Plastic waste often does not decompose and can last centuries in landfill, or else end up as litter in the natural environment, which in turn can pollute soils, rivers and oceans, and harm the creatures that inhabit them.
However, single use plastic does have a number of benefits. These include contributing to food safety and hygiene and reducing packaging weight in transit and thereby reducing energy and emissions that would be generated by using alternative materials.
The UK Government had a strategic ambition to “…work towards all plastic packaging placed on the market being recyclable, reusable or compostable by 2025.” This followed on from and was intended to support commitments to leave the environment in a better condition for the next generation and, in particular:
- an “ambition” of zero avoidable waste by 2050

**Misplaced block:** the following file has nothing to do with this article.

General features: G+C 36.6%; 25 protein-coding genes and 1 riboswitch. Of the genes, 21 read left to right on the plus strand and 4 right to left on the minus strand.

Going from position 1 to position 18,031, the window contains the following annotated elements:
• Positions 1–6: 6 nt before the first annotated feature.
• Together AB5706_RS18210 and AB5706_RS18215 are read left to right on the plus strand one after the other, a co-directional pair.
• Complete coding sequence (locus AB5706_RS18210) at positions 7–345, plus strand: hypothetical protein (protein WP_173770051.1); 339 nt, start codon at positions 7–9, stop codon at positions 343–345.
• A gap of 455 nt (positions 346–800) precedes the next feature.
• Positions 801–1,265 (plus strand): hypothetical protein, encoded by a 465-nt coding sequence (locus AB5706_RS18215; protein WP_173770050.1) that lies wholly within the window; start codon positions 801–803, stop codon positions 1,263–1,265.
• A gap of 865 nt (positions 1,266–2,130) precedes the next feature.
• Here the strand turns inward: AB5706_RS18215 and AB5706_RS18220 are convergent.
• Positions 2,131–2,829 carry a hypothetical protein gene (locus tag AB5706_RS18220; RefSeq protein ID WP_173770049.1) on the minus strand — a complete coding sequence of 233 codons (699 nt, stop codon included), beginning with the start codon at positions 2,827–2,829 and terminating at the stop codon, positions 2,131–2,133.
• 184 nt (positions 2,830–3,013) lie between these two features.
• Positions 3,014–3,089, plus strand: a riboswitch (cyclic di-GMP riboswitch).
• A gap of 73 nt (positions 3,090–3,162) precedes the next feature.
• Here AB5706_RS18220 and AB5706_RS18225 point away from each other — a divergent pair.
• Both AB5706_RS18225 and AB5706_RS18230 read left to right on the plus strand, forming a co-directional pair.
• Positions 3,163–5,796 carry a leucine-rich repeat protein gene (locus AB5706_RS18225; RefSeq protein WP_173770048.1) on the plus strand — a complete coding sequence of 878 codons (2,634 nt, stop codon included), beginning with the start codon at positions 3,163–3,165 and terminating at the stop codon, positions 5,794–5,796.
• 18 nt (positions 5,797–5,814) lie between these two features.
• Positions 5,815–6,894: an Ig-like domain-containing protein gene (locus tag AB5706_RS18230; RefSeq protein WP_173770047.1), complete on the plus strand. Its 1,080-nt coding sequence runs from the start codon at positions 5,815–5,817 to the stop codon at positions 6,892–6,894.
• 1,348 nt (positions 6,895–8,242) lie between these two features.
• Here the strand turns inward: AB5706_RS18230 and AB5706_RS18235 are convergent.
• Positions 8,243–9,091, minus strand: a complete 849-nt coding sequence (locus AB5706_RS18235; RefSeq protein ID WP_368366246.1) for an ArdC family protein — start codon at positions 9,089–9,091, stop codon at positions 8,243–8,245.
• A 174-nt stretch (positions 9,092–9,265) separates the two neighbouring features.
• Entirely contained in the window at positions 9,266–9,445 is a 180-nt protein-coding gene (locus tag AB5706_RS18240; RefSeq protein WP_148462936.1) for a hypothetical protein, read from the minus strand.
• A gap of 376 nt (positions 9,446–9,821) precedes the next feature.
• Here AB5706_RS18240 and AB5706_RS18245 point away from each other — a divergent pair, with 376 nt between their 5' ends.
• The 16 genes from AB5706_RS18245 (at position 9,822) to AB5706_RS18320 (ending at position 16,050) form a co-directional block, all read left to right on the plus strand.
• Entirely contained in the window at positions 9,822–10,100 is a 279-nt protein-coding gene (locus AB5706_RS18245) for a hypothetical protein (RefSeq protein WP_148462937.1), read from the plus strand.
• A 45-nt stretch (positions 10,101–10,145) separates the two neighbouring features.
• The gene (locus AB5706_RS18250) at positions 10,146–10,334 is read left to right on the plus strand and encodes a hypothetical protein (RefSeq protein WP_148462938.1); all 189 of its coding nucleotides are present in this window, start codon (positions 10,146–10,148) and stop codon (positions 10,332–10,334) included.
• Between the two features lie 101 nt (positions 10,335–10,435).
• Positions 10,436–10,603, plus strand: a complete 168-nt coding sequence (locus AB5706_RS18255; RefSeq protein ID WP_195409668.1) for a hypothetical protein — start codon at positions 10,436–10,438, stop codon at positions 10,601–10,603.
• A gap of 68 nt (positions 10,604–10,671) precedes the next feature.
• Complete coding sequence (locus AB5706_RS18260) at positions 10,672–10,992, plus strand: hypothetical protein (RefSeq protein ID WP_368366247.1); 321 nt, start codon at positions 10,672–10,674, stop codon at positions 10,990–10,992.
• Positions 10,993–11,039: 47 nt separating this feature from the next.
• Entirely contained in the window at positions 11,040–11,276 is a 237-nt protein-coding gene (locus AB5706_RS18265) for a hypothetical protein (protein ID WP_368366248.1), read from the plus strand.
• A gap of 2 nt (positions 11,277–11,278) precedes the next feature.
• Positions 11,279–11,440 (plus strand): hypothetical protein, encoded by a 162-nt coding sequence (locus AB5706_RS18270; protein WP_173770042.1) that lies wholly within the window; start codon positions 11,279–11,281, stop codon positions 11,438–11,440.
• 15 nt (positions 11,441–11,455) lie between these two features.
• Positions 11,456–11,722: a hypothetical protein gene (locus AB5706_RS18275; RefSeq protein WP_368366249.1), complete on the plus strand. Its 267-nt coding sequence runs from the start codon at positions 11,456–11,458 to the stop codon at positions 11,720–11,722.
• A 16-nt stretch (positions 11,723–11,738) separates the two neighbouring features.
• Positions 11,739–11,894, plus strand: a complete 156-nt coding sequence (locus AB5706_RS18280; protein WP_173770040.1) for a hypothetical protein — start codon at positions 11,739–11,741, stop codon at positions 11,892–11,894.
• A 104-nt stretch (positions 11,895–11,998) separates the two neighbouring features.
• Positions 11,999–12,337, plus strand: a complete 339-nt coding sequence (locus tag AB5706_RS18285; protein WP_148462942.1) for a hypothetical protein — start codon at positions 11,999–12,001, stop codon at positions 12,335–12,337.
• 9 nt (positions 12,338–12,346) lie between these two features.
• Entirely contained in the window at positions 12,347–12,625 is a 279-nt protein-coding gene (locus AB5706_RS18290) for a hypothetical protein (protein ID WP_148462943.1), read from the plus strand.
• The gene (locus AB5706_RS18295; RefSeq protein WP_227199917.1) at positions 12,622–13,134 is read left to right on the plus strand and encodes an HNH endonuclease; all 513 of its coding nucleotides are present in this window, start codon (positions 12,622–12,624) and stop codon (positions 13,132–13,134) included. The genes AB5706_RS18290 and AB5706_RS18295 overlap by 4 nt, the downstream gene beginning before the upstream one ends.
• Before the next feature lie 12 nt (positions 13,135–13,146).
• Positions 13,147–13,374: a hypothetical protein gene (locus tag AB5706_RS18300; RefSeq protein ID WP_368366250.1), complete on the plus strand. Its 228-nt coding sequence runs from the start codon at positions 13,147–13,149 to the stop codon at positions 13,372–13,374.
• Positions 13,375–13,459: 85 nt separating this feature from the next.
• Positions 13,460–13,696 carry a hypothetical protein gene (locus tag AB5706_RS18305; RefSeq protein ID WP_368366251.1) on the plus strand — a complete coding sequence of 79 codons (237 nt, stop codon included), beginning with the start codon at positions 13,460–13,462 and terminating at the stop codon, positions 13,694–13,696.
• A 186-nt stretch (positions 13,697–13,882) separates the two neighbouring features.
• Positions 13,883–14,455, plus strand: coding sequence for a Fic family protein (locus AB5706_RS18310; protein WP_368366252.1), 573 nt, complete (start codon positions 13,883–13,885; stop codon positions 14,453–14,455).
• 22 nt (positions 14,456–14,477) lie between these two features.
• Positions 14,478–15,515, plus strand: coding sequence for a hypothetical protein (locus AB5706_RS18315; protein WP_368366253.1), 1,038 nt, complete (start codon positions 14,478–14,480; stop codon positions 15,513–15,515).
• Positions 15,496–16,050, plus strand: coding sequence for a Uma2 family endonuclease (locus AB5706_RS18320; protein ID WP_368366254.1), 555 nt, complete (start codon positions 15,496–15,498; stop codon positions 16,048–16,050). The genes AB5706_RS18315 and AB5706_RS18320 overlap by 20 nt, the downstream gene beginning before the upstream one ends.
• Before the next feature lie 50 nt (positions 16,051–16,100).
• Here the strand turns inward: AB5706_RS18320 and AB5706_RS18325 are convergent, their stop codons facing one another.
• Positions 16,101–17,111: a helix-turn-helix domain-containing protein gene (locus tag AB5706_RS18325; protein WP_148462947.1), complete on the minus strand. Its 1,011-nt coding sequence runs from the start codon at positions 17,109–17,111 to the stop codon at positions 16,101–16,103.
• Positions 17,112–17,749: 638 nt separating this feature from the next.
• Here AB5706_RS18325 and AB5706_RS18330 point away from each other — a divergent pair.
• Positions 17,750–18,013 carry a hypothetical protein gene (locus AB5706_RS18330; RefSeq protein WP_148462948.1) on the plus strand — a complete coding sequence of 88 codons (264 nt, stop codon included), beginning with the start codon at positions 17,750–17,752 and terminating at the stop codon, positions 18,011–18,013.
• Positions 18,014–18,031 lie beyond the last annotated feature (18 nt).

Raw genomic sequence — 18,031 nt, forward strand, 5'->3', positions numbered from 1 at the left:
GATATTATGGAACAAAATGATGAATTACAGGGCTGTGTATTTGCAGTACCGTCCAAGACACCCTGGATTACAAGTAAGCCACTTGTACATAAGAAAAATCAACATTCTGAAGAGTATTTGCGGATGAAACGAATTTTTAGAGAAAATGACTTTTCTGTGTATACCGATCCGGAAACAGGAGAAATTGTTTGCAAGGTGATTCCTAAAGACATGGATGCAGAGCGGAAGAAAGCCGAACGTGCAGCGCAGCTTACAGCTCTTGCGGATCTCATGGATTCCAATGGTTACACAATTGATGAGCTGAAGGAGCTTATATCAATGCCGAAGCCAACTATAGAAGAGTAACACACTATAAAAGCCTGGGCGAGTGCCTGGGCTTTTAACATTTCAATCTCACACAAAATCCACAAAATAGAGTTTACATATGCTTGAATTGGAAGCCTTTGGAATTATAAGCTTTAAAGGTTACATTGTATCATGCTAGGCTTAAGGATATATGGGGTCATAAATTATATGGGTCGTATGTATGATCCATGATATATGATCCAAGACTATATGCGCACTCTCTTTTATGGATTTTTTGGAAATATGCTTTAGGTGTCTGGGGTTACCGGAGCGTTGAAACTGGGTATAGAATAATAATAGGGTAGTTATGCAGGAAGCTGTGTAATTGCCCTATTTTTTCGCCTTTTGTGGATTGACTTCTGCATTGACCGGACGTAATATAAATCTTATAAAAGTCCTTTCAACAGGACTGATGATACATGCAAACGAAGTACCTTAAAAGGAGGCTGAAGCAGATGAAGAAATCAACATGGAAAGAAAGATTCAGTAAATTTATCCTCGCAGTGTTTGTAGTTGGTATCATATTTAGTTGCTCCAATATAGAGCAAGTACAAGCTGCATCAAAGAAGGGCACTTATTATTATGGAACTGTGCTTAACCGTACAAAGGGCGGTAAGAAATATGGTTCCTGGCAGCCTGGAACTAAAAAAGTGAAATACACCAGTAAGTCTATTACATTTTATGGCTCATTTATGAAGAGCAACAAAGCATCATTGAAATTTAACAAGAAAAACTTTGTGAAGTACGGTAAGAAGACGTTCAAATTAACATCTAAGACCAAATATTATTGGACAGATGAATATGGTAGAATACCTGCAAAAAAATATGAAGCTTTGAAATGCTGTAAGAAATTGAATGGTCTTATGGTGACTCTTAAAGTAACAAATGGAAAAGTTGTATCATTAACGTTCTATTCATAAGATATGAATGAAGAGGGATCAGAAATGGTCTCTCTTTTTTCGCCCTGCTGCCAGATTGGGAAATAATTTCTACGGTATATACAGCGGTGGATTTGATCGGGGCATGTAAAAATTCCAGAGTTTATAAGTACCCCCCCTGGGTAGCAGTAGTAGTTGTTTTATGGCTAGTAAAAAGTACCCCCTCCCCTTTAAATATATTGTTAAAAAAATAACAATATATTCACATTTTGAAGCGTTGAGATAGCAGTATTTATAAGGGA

- a “target” of eliminating avoidable plastic waste by end of 2042.
The UK Parliament has published a paper on plastic waste in the UK, including statistics on plastic waste and information on the UK Government and devolved Governments' plans and ambitions to reduce avoidable plastic waste. The paper is available here: Commons Library Briefing Paper - Plastic Waste
The topic was made popular by Sir David Attenborough in his famous BBC Blue Planet documentary back in 2017 and it is still an environmental challenge that features regularly in the news. For example, the BBC released a piece that links the problem of plastic waste with cross-border movement of waste (and brings into perspective the global impact of plastic waste).
In the UK it is estimated that five million tonnes of plastic is used every year, nearly half of which is packaging.